And the timing is appalling for Debbonaire. Just days before this interview appeared it was revealed that four current national newspaper editors are among dozens of journalists named in claims against the Mail papers as having engaged in unlawful information gathering. 

To put that another way, Tony Gallagher (who today, right now, is editor of the Times of London), Ben Taylor (Sunday Times), Victoria Newton (Sun) and David Dillon (Mail on Sunday) stand accused of having broken the law, and not by just anyone but by a group of people including Baroness Doreen Lawrence, Sir Simon Hughes, Prince Harry and Elton John. 

It should be noted that one other current editor – Gary Jones of the Express papers – has already been named by a civil court judge in a formal judgment (not a claim) as having persistently employed unlawful means in pursuit of stories. He remains in post, his employers clearly indifferent to his record of lawbreaking. 

The claims against the Mail group are, it should be stressed, “trenchantly” denied, but they lend support to something of which Debbonaire should be aware: that she is defending the indefensible and that the arguments she repeats about protecting a free press are nothing better than the prevarications of an industry permeated by serial lawbreakers. 

The End of the Mail’s Useful Legend? Doreen Lawrence Accuses Newspaper of Spying on Her

The case may shatter the Mail’s claims about its role in achieving justice for Stephen Lawrence, writes Brian Cathcart

And where does this leave the victims of press abuse, who for the Labour Party should surely be the priority? Baroness Lawrence asserts that the Mail hacked her mobile phone, tapped her landline, unlawfully accessed her personal records and bought information about her family from police officers (again, “trenchantly” denied) and that it did all this even as it publicly pretended to be her friend. She is a Labour peer: if she and Debbonaire bump into each other at Westminster – maybe they should talk.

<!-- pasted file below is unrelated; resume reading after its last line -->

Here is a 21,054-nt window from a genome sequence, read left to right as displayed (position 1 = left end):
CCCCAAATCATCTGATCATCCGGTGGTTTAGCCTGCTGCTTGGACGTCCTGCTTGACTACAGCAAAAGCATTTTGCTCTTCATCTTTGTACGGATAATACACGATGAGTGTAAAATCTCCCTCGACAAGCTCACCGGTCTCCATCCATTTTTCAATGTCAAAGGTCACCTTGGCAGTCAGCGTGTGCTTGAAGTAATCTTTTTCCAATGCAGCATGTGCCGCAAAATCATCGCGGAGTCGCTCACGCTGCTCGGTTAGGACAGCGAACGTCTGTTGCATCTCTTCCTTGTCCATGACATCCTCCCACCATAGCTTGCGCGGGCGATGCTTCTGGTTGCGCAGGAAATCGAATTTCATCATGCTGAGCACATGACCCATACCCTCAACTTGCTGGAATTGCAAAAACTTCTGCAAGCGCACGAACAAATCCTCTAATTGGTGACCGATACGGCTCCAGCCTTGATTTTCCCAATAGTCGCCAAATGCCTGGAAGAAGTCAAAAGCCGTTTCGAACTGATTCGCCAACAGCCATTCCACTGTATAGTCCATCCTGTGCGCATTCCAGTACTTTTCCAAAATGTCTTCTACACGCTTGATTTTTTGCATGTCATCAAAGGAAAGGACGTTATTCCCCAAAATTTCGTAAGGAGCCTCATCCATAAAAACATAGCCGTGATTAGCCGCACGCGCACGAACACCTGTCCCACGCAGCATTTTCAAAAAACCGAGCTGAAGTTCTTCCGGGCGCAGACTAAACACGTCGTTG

The picture we now have of press conduct in the recent past is nightmarish, and though Debbonaire’s friends in the “free press” refuse to report it honestly to their readers, she of all people should know the history. 

Thanks to 17 years of civil litigation it is now clear that unlawful information gathering was rampant – routine – across as much as two decades at the News of the World, the Daily Mirror, the Sunday Mirror and the People. Though it has not been admitted by the Sun, that paper is currently paying out huge sums rather than go to court and contest the claims, so you may draw your own conclusion from that. 

Recent revelations emerging from the litigation are astonishing. Murdoch papers, whose phone hacking was first exposed in 2006, continued hacking until at least 2011 – actually during the Leveson Inquiry. And more, some of that hacking shows every sign of having been carried out, not for the purpose of acquiring news stories, but to advance the commercial and political interests interests of the Murdoch empire

‘Reckless to the Point of Madness’: How the Murdoch Empire Hacked British Politics

Journalist Nick Davies talks to Alan Rusbridger and Lionel Barber in Prospect magazine’s ‘Media Confidential’ podcast about the new revelations from the settlement by News Group Newspapers